The Spanish Revolution and the Politics of Syndicalism Part 1

CNT-armoured-car-factoryThe Spanish Revolution was one of the most extensive, if brief, experiments in mass workers’ control over production. The reorganization of production in revolutionary Spain was not uniform. The agrarian collectives in places such as Aragon and the Levante region were engaged in a much deeper social reorganization than the collective industries in Barcelona. This can be explained by the very different political and material situations in each. While I will not focus on the agrarian collectives, I will elaborate on why the collectivization was much more advanced in rural areas. I will examine the collectivization process in and around Barcelona and assess the success of workers’ control. However, before I do so, I will take a step back and quickly give some context to the revolution and to the Spanish anarchist movement.

The CNT (Confederación Nacional de Trabajo) at the time of the revolution was the largest trade union confederation in Spain. It represented over 950 unions whose combined membership was roughly a half-million workers. Even this number does not convey the full political force that the CNT had. As Antoni Castells Duran notes it is important to understand the difference between the CNT-organization and the CNT-movement. The latter being much bigger and having deeper roots, especially in the Catalan region of Spain. From its founding in 1910 up to 1936 the CNT had been subject to heavy state repression and its ideology reflected its antagonism with the state. The CNT was a loose confederation of unions that had adopted a libertarian communist political stance.[1] The CNT’s libertarian communism centred on the belief in workers’ self-management, however there was no real discussion about the concretes of this concept. Vernon Richards, in his analysis of the 1934 CNT Congress, the last major conference before the revolution, states that while CNT saw the current situation as potentially revolutionary it only vaguely discussed what a post-revolutionary society would look like. As Richards states “this attitude makes all the more surprising the lack of any discussion of the problems that might face the organization during the revolutionary period.”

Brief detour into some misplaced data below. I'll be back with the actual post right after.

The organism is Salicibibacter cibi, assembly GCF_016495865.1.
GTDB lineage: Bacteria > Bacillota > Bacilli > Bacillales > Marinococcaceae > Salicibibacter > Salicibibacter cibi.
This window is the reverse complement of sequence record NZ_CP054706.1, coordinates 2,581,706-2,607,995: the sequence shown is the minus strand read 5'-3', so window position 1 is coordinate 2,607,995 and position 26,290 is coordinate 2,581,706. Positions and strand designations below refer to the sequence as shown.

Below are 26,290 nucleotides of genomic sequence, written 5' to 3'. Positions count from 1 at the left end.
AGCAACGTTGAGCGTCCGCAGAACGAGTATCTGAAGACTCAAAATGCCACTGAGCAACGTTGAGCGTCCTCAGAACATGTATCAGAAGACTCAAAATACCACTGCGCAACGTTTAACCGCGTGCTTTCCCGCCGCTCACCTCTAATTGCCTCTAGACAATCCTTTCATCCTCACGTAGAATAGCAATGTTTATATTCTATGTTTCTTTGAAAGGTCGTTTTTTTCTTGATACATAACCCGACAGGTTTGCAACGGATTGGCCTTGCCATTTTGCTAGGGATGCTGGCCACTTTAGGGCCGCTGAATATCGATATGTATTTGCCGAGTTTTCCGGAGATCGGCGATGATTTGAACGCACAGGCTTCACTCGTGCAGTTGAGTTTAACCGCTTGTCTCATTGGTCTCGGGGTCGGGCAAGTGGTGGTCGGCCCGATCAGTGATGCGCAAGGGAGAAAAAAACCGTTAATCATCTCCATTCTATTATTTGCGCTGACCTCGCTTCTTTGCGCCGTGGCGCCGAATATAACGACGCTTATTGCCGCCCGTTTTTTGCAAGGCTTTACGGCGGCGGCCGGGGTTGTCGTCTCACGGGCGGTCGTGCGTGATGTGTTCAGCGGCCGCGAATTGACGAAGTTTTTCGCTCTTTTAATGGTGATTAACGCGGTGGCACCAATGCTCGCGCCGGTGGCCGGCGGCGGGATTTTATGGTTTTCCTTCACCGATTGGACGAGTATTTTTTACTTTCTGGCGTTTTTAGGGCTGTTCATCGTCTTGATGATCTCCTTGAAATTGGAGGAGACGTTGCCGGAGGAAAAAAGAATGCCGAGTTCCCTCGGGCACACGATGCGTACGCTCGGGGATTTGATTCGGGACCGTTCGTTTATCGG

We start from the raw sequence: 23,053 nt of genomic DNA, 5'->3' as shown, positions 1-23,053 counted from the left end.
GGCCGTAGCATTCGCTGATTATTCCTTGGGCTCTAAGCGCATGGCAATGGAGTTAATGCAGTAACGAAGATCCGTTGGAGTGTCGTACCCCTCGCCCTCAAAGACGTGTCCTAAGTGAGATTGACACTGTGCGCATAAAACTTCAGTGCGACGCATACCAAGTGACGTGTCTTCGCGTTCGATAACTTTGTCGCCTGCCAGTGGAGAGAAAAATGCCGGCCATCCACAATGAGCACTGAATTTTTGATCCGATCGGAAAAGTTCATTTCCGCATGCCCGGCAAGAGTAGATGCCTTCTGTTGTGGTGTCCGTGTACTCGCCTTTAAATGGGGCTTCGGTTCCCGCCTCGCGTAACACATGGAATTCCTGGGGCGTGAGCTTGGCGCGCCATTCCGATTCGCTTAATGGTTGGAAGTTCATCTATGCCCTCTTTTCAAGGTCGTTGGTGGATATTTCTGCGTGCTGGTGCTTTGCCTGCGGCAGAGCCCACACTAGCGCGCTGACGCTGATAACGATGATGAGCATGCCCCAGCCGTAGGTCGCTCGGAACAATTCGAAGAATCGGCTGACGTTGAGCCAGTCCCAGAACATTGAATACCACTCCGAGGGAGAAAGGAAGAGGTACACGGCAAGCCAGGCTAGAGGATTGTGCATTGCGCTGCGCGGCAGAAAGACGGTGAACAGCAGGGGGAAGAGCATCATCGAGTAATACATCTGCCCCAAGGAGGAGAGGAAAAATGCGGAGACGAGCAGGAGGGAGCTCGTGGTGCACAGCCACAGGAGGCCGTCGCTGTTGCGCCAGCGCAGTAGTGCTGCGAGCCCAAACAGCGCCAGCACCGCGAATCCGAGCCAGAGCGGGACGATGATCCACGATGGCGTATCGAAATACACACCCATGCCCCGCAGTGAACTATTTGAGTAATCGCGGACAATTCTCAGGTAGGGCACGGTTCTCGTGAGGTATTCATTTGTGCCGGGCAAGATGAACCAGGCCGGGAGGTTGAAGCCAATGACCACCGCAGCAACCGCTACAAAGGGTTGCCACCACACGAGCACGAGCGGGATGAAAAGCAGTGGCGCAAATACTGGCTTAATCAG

When the workers of Barcelona defeated the military putsch in July of 1936 the immediate situation was clear. The workers, in Barcelona at least, were in complete control. The national government had no power, the military coup had been quashed in the city and the regional government was reduced to a shell of an authority. What followed next was a large wave of collectivization in which 70 to 80 percent of large factories, those employing more than a hundred people, were collectivized. It should be noted that both Barcelona in particular and Catalonia in general were densely populated places that were highly industrialized. In Barcelona, for instance, over sixty percent of the jobs were classified as industrial[2].

Though the focus here is not the political demise of the anarchist movement in Spain, one cannot ignore the political indecision that raked the CNT and the Federación anarquista ibérica (FAI) the most prominent anarchist grouping in the CNT. The indecisiveness after the uprising was defeated was one of the reasons that bureaucracy crept into the governance of the economy. The false choice of anarchist dictatorship or coalition presented by CNT leaders such Garcia Oliver and Frederica Montseny, correctly rejected by the CNT faction The Friends of Durruti, was symptomatic of the CNT/FAI’s inability to read the political into the economic[3].